See the art of manga at Japan House London
The Japanese are masters of fantasy – reflected through their imaginative, virtual worlds of anime and manga. These comics and animations promote a highly imaginative, often stylised world, which is intimately linked to Japanese culture and increasingly connecting to the global youth. They can feature unique characters, complex adult storylines and cover a broad range of genres. At Spinach, we work with a number of Japanese and Japanese-inspired brands, and are often immersing our creative team in the culture of old and new Japan.
This summer Japan House London will present an exhibition on manga told through the work of internationally acclaimed artist Urasawa Naoki. ‘This is Manga – the Art of Urasawa Naoki’ (5 June – 28 July 2019) offers an immersive encounter with the popular Japanese art form. Since his professional debut in 1983, Urasawa has engaged readers with dynamic storytelling and sophisticated characters which explore the hopes, dreams and underlying fears of humanity. His international breakthrough came in the mid-1990s with the release of the mystery ‘Monster’ narrating the world of a Japanese surgeon living in Germany. His titles span various genres – sports, comedy, mystery, science fiction – and his drawing style is famous for innovative compositional techniques, and bold black and white panels.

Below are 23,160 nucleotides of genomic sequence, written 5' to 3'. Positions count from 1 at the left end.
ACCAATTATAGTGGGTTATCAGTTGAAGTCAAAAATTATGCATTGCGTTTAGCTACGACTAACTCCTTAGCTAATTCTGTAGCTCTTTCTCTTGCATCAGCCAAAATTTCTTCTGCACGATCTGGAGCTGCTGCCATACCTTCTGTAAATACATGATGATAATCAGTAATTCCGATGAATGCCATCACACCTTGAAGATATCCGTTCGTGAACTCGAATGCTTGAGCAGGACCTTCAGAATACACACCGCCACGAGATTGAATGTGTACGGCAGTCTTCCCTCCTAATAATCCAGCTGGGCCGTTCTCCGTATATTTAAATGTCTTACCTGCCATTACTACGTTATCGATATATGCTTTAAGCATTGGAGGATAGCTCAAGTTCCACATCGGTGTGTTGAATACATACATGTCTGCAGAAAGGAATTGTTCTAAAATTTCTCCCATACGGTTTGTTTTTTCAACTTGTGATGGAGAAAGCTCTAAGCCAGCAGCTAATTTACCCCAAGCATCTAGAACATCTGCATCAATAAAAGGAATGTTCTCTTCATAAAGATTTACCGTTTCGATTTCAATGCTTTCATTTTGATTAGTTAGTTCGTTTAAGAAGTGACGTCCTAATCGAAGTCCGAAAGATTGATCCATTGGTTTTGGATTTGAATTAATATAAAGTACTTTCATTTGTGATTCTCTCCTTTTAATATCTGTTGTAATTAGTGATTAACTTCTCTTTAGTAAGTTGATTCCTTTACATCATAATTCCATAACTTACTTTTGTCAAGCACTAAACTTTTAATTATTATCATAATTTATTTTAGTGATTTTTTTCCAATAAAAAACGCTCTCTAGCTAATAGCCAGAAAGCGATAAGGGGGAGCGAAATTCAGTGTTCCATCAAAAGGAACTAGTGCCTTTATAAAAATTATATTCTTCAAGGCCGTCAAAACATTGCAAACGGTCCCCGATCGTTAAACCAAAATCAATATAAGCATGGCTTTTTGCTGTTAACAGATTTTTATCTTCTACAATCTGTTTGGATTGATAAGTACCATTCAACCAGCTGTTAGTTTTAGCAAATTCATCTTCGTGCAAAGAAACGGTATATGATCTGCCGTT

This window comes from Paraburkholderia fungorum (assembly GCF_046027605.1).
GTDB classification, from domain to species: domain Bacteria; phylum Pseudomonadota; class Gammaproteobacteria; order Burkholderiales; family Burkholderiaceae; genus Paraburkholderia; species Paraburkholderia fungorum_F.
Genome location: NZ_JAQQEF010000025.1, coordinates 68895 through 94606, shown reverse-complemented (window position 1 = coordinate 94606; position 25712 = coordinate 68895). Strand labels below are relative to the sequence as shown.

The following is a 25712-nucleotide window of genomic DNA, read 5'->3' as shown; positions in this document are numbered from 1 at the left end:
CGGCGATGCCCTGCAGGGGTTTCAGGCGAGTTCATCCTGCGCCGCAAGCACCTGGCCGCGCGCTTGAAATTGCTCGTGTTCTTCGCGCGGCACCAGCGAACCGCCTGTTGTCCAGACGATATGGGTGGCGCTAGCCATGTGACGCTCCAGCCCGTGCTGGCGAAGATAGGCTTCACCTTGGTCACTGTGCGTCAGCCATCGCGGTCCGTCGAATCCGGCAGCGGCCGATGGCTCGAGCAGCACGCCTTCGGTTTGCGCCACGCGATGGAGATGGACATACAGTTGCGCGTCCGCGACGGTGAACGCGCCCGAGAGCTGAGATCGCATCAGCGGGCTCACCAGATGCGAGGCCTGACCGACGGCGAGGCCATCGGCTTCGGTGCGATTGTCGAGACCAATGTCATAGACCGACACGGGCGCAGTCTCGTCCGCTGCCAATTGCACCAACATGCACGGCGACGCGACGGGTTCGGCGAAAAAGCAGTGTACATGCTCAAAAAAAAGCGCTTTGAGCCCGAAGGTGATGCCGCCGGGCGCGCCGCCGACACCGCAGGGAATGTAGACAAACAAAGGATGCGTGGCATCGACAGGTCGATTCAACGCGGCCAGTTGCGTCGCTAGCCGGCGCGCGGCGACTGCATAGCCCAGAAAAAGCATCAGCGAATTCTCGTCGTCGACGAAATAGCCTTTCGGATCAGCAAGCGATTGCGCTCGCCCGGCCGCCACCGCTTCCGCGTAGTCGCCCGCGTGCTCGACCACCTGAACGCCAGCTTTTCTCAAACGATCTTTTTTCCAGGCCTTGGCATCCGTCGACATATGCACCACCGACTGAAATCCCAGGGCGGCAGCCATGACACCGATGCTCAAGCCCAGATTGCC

In an industry that has become increasingly global, Urasawa retains a unique style, a devotion to his craft, and the integrity of his ideas to reflect an uncompromising view of the human condition. He skillfully weaves social context and detailed cultural settings into his stories to help illustrate how overarching social and historical forces influence the actions of his characters.
The exhibition at Japan House will explore the fusion of story and artwork in Manga, its evolution from picture-book styles developed in the late 19th century and influences from modern life. More than 400 original drawings and storyboards will be on show, with four consecutive stories from Urasawa’s ‘Yawara!’ featured over the course of the exhibition, one story told every two weeks.